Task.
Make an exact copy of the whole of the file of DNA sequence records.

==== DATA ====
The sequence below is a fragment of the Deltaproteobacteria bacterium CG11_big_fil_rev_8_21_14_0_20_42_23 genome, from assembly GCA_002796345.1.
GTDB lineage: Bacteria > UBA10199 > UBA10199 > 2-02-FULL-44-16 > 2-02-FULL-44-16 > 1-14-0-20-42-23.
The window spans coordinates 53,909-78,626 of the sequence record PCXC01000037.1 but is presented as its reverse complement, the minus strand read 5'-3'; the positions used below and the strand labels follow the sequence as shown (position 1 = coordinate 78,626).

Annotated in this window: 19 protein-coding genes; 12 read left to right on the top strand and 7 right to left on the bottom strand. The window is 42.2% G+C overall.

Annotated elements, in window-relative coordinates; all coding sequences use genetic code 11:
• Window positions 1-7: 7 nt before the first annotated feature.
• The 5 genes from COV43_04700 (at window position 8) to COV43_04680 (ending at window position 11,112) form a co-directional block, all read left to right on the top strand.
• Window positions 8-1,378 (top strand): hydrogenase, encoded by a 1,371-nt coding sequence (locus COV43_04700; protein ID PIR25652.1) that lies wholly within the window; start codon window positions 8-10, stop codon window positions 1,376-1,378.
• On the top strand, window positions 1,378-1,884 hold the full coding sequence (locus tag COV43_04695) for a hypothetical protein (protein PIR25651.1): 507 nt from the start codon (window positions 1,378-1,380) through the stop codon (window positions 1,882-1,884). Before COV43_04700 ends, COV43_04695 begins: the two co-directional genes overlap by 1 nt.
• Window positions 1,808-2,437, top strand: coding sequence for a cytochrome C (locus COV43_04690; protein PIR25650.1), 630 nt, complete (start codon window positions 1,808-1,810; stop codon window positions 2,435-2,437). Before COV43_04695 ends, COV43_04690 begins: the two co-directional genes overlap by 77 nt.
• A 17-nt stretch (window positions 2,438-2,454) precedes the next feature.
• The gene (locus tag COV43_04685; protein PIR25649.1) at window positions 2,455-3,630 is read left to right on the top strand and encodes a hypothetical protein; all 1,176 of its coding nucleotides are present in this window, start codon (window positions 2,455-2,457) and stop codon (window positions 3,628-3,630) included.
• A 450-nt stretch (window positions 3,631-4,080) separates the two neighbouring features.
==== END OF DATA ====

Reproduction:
The sequence below is a fragment of the Deltaproteobacteria bacterium CG11_big_fil_rev_8_21_14_0_20_42_23 genome, from assembly GCA_002796345.1.
GTDB lineage: Bacteria > UBA10199 > UBA10199 > 2-02-FULL-44-16 > 2-02-FULL-44-16 > 1-14-0-20-42-23.
The window spans coordinates 53,909-78,626 of the sequence record PCXC01000037.1 but is presented as its reverse complement, the minus strand read 5'-3'; the positions used below and the strand labels follow the sequence as shown (position 1 = coordinate 78,626).

Annotated in this window: 19 protein-coding genes; 12 read left to right on the top strand and 7 right to left on the bottom strand. The window is 42.2% G+C overall.

Annotated elements, in window-relative coordinates; all coding sequences use genetic code 11:
• Window positions 1-7: 7 nt before the first annotated feature.
• The 5 genes from COV43_04700 (at window position 8) to COV43_04680 (ending at window position 11,112) form a co-directional block, all read left to right on the top strand.
• Window positions 8-1,378 (top strand): hydrogenase, encoded by a 1,371-nt coding sequence (locus COV43_04700; protein ID PIR25652.1) that lies wholly within the window; start codon window positions 8-10, stop codon window positions 1,376-1,378.
• On the top strand, window positions 1,378-1,884 hold the full coding sequence (locus tag COV43_04695) for a hypothetical protein (protein PIR25651.1): 507 nt from the start codon (window positions 1,378-1,380) through the stop codon (window positions 1,882-1,884). Before COV43_04700 ends, COV43_04695 begins: the two co-directional genes overlap by 1 nt.
• Window positions 1,808-2,437, top strand: coding sequence for a cytochrome C (locus COV43_04690; protein PIR25650.1), 630 nt, complete (start codon window positions 1,808-1,810; stop codon window positions 2,435-2,437). Before COV43_04695 ends, COV43_04690 begins: the two co-directional genes overlap by 77 nt.
• A 17-nt stretch (window positions 2,438-2,454) precedes the next feature.
• The gene (locus tag COV43_04685; protein PIR25649.1) at window positions 2,455-3,630 is read left to right on the top strand and encodes a hypothetical protein; all 1,176 of its coding nucleotides are present in this window, start codon (window positions 2,455-2,457) and stop codon (window positions 3,628-3,630) included.
• A 450-nt stretch (window positions 3,631-4,080) separates the two neighbouring features.